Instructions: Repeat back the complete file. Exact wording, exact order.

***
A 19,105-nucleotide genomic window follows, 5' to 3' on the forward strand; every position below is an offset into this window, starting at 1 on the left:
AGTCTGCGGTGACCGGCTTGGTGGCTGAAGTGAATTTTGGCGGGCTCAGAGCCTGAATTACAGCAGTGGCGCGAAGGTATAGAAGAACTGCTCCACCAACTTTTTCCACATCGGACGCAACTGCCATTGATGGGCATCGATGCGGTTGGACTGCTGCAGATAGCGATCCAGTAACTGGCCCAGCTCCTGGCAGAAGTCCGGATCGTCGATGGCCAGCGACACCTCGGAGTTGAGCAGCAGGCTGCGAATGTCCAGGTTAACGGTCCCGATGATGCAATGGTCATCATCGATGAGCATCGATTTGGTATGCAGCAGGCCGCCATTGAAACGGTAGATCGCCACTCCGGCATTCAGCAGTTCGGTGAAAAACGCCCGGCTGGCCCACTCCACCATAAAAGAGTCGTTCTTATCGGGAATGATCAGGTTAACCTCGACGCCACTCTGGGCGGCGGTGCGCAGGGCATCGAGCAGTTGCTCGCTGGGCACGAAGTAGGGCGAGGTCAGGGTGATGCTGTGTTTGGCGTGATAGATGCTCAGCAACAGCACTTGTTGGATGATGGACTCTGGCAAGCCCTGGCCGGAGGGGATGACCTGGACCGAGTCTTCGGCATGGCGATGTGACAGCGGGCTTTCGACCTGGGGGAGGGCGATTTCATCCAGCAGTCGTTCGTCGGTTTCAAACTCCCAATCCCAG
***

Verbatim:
A 19,105-nucleotide genomic window follows, 5' to 3' on the forward strand; every position below is an offset into this window, starting at 1 on the left:
AGTCTGCGGTGACCGGCTTGGTGGCTGAAGTGAATTTTGGCGGGCTCAGAGCCTGAATTACAGCAGTGGCGCGAAGGTATAGAAGAACTGCTCCACCAACTTTTTCCACATCGGACGCAACTGCCATTGATGGGCATCGATGCGGTTGGACTGCTGCAGATAGCGATCCAGTAACTGGCCCAGCTCCTGGCAGAAGTCCGGATCGTCGATGGCCAGCGACACCTCGGAGTTGAGCAGCAGGCTGCGAATGTCCAGGTTAACGGTCCCGATGATGCAATGGTCATCATCGATGAGCATCGATTTGGTATGCAGCAGGCCGCCATTGAAACGGTAGATCGCCACTCCGGCATTCAGCAGTTCGGTGAAAAACGCCCGGCTGGCCCACTCCACCATAAAAGAGTCGTTCTTATCGGGAATGATCAGGTTAACCTCGACGCCACTCTGGGCGGCGGTGCGCAGGGCATCGAGCAGTTGCTCGCTGGGCACGAAGTAGGGCGAGGTCAGGGTGATGCTGTGTTTGGCGTGATAGATGCTCAGCAACAGCACTTGTTGGATGATGGACTCTGGCAAGCCCTGGCCGGAGGGGATGACCTGGACCGAGTCTTCGGCATGGCGATGTGACAGCGGGCTTTCGACCTGGGGGAGGGCGATTTCATCCAGCAGTCGTTCGTCGGTTTCAAACTCCCAATCCCAG